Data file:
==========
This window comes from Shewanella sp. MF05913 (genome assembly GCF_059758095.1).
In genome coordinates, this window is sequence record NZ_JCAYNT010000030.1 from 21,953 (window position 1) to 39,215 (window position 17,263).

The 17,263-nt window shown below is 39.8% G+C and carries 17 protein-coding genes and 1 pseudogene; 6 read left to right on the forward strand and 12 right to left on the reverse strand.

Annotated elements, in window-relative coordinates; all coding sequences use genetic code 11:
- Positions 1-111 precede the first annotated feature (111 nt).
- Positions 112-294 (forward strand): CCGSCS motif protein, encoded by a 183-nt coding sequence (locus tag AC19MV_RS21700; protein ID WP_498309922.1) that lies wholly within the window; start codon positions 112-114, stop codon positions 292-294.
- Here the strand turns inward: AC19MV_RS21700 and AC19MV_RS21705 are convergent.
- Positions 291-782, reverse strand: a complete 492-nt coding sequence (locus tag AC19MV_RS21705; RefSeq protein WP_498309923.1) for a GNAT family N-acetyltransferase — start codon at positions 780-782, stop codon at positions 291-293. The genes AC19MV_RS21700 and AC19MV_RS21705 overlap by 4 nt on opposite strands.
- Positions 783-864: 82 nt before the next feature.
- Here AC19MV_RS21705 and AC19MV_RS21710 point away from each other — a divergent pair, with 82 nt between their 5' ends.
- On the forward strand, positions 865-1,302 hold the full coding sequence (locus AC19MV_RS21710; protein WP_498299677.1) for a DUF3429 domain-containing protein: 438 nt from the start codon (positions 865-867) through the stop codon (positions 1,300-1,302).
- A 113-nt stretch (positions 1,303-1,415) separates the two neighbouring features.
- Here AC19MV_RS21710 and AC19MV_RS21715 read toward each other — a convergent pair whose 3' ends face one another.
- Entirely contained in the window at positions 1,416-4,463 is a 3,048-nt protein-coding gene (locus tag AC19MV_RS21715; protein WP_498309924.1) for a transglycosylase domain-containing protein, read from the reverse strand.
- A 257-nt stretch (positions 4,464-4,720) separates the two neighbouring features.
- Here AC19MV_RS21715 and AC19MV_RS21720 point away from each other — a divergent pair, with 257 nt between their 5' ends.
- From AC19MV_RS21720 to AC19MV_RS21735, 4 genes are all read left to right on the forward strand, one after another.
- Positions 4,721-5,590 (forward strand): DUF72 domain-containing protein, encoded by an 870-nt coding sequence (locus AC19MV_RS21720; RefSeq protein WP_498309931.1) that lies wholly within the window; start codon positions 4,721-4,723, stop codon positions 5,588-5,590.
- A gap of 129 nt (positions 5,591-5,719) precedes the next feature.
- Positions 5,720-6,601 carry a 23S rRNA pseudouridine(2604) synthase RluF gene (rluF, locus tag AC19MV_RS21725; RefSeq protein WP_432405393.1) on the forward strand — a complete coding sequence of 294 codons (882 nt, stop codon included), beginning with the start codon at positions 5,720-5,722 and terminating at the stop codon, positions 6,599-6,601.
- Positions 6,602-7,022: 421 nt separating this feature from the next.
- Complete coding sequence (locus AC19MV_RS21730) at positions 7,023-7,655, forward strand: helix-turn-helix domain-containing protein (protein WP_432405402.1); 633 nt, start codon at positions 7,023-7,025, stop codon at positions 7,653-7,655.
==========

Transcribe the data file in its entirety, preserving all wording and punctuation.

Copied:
This window comes from Shewanella sp. MF05913 (genome assembly GCF_059758095.1).
In genome coordinates, this window is sequence record NZ_JCAYNT010000030.1 from 21,953 (window position 1) to 39,215 (window position 17,263).

The 17,263-nt window shown below is 39.8% G+C and carries 17 protein-coding genes and 1 pseudogene; 6 read left to right on the forward strand and 12 right to left on the reverse strand.

Annotated elements, in window-relative coordinates; all coding sequences use genetic code 11:
- Positions 1-111 precede the first annotated feature (111 nt).
- Positions 112-294 (forward strand): CCGSCS motif protein, encoded by a 183-nt coding sequence (locus tag AC19MV_RS21700; protein ID WP_498309922.1) that lies wholly within the window; start codon positions 112-114, stop codon positions 292-294.
- Here the strand turns inward: AC19MV_RS21700 and AC19MV_RS21705 are convergent.
- Positions 291-782, reverse strand: a complete 492-nt coding sequence (locus tag AC19MV_RS21705; RefSeq protein WP_498309923.1) for a GNAT family N-acetyltransferase — start codon at positions 780-782, stop codon at positions 291-293. The genes AC19MV_RS21700 and AC19MV_RS21705 overlap by 4 nt on opposite strands.
- Positions 783-864: 82 nt before the next feature.
- Here AC19MV_RS21705 and AC19MV_RS21710 point away from each other — a divergent pair, with 82 nt between their 5' ends.
- On the forward strand, positions 865-1,302 hold the full coding sequence (locus AC19MV_RS21710; protein WP_498299677.1) for a DUF3429 domain-containing protein: 438 nt from the start codon (positions 865-867) through the stop codon (positions 1,300-1,302).
- A 113-nt stretch (positions 1,303-1,415) separates the two neighbouring features.
- Here AC19MV_RS21710 and AC19MV_RS21715 read toward each other — a convergent pair whose 3' ends face one another.
- Entirely contained in the window at positions 1,416-4,463 is a 3,048-nt protein-coding gene (locus tag AC19MV_RS21715; protein WP_498309924.1) for a transglycosylase domain-containing protein, read from the reverse strand.
- A 257-nt stretch (positions 4,464-4,720) separates the two neighbouring features.
- Here AC19MV_RS21715 and AC19MV_RS21720 point away from each other — a divergent pair, with 257 nt between their 5' ends.
- From AC19MV_RS21720 to AC19MV_RS21735, 4 genes are all read left to right on the forward strand, one after another.
- Positions 4,721-5,590 (forward strand): DUF72 domain-containing protein, encoded by an 870-nt coding sequence (locus AC19MV_RS21720; RefSeq protein WP_498309931.1) that lies wholly within the window; start codon positions 4,721-4,723, stop codon positions 5,588-5,590.
- A gap of 129 nt (positions 5,591-5,719) precedes the next feature.
- Positions 5,720-6,601 carry a 23S rRNA pseudouridine(2604) synthase RluF gene (rluF, locus tag AC19MV_RS21725; RefSeq protein WP_432405393.1) on the forward strand — a complete coding sequence of 294 codons (882 nt, stop codon included), beginning with the start codon at positions 5,720-5,722 and terminating at the stop codon, positions 6,599-6,601.
- Positions 6,602-7,022: 421 nt separating this feature from the next.
- Complete coding sequence (locus AC19MV_RS21730) at positions 7,023-7,655, forward strand: helix-turn-helix domain-containing protein (protein WP_432405402.1); 633 nt, start codon at positions 7,023-7,025, stop codon at positions 7,653-7,655.